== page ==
R e =ρvD eq

where Deq is the equivalent diameter, ρ is the density of the fluid in grams/cm3, v is the linear velocity in meters/sec., and μ is the viscosity of the fluid in grams/(sec.)(cm). There is a transitional critical value of Re for any given geometry above which flow is said to be turbulent and below which flow is said to be laminar. For typical fluidic devices, the transition from laminar to turbulent flow has been empirically determined to occur around Re=2100. Formulae to calculate Re for specific geometries are well known [51].

The flow of fluid through the channel may be controlled by the volumetric flow rate of the streams of fluid flowing into the inlets. The volumetric flow rate of the streams may be controlled independently, and thereby the relative size (or width) of the streams may be controlled. In this way, the channel may be much larger (preferably having a width at most 1 mm, more preferably 10 microns to 750 microns, most preferably 100 to 500 microns) than any individual stream (which, for example, may have a width of 80 microns). Controlling the relative size of the streams can be used to control the efficiency of the chemical system within the channel: A larger stream will allow more starting materials (or fuel) to come into contact with the electrode, while a smaller stream will increase the effective concentration of species produced at the electrode. The fluids flowing into the inlets, may be aqueous, non-aqueous, miscible with each other or immiscible.

One or more catalysts, including enzymes, may be present in the cell. The catalysts may be physically attached to the electrode, or the surface of the channel. Alternatively, the catalyst may be fixed within the channel, by being attached to beads, particles, a hydrogel, or a polymer mesh present within the channel. Catalysts may also be present in the fluid or fluids present in the channel; in this case, it is preferable to recycle the catalyst back into the fluids flowing through the channel.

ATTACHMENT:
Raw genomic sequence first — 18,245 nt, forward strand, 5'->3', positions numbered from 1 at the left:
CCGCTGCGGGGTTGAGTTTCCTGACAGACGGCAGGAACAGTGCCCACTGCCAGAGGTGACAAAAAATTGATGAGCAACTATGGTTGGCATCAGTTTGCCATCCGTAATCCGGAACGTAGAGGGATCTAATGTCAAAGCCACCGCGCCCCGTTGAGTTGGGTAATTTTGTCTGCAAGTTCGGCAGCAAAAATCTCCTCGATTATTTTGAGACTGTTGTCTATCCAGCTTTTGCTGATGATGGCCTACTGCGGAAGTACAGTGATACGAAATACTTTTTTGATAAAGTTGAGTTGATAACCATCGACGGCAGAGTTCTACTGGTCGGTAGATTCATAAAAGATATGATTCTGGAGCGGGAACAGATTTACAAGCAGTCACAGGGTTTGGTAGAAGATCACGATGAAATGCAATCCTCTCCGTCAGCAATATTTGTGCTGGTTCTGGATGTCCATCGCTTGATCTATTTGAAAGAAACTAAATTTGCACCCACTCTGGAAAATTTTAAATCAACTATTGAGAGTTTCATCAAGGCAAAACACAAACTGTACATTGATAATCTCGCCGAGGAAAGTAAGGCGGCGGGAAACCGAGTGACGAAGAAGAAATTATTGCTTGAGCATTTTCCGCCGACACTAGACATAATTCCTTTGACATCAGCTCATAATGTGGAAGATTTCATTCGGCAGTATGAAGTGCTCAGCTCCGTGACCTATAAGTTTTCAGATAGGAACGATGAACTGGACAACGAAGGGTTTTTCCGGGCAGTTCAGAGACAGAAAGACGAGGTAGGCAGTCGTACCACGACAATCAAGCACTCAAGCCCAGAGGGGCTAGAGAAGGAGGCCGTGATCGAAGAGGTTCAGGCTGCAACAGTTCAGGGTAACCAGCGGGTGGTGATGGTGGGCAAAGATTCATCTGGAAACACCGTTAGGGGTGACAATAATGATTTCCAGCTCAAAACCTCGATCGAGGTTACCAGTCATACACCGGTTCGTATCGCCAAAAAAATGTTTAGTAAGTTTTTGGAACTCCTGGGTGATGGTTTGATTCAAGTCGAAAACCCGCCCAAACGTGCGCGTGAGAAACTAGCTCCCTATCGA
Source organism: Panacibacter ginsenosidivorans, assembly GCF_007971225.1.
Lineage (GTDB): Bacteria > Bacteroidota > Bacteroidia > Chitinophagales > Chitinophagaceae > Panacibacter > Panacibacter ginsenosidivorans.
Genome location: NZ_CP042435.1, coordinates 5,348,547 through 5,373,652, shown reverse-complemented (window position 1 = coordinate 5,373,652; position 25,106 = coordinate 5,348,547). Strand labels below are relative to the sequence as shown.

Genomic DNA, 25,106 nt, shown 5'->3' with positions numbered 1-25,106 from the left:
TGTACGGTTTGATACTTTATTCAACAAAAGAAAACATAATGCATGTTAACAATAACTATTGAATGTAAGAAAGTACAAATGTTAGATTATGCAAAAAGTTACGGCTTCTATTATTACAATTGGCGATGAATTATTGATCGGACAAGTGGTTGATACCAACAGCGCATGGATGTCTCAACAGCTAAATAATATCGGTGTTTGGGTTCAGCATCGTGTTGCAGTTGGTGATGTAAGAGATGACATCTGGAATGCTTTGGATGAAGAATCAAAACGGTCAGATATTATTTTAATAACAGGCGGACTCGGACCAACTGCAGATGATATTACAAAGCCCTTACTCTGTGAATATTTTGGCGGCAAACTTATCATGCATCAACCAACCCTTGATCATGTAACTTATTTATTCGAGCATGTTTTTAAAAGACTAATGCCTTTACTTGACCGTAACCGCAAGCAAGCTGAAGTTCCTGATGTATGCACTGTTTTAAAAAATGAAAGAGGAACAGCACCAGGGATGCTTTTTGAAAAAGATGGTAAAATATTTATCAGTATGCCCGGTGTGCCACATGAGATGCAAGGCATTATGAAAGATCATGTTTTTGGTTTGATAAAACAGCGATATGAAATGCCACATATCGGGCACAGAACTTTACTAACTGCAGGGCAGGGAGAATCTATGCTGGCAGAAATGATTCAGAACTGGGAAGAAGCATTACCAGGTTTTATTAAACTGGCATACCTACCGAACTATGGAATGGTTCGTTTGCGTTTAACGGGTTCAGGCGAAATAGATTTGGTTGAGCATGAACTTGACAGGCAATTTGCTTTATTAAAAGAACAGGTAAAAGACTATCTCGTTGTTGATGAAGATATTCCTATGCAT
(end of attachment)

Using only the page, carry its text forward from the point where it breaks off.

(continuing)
FIGS. 1A and B exemplify an embodiment of the present invention. Although specific materials are specified in the figures, other materials with similar properties may also be used. There are four parts in the design shown of the cell 14 in FIGS. 1A and B: a support structure 12 that is clamped between two elastic slabs 4 and a rigid top and bottom support layer 2, together with an optional external reference electrode (not shown) that is placed close to an electrode. The clamping may be with a large clip, top and bottom plates held together by adjustable screws, or with heat sealable plastics or polymers. The elastic slabs may be made from any elastic material, such as that used in O-rings and gaskets. Since the goal with clamping is to prevent leakage, these parts may also be held together by a glue or sealant, avoiding the need for either or both the clamping and the elastic slabs. A separator 6 may be included to keep the electrodes (support structures 12) separated. The separators may be made from any insulating material. Preferably, graphite plates are used as the support structure of the microfluidic cell where the thickness and spacing of the graphite plates when assembled define the dimensions of the microfluidic channels with inlets 8 and outlet 10 that form the cell structure. Any conductive material may be used as the support structure, if they are to function as electrodes. Alternatively, an insulating support structure may be used, but then a conductive layer must be included on the portions defining at least a portion of the microfluidic channel, which will then be the electrodes of the cell. Such conductive layers may be formed by evaporation (such as the evaporation of gold), or by sputtering. They also serve as the substrate for catalysts, such as a nanoparticle-based catalyst or enzymes, if needed.

The electrodes may make contact (i.e. be contiguous with) any portion of the channel, or the full length of the channel. Preferably, a reference electrode is present, and may be present in the channel, by an outlet or inlet of the channel, or anywhere that it would be in contact with fluid as it flows into or out of the channel.

When the cell is an electrolytic cell, it requires electrical energy from an external source during operation. This may be provided by a power supply (which regulates the power to the cell; preferably the power supply is a DC power supply).

When used as an electrolytic cell, the cell includes a first electrode (for example, a working electrode) and a second electrode (for example, a counter electrode), and a channel contiguous with at least a portion of the first and second electrodes. The channel has at least two inlets and at least one outlet; three, four or more inlets are possible, for the inclusion of additional streams of fluid; similarly, two, three, four or more outlets are possible. Additional electrodes may also be present, for example multiple working electrodes, multiple counter electrodes, and one or more reference electrodes. Each fluid stream may have a different pH.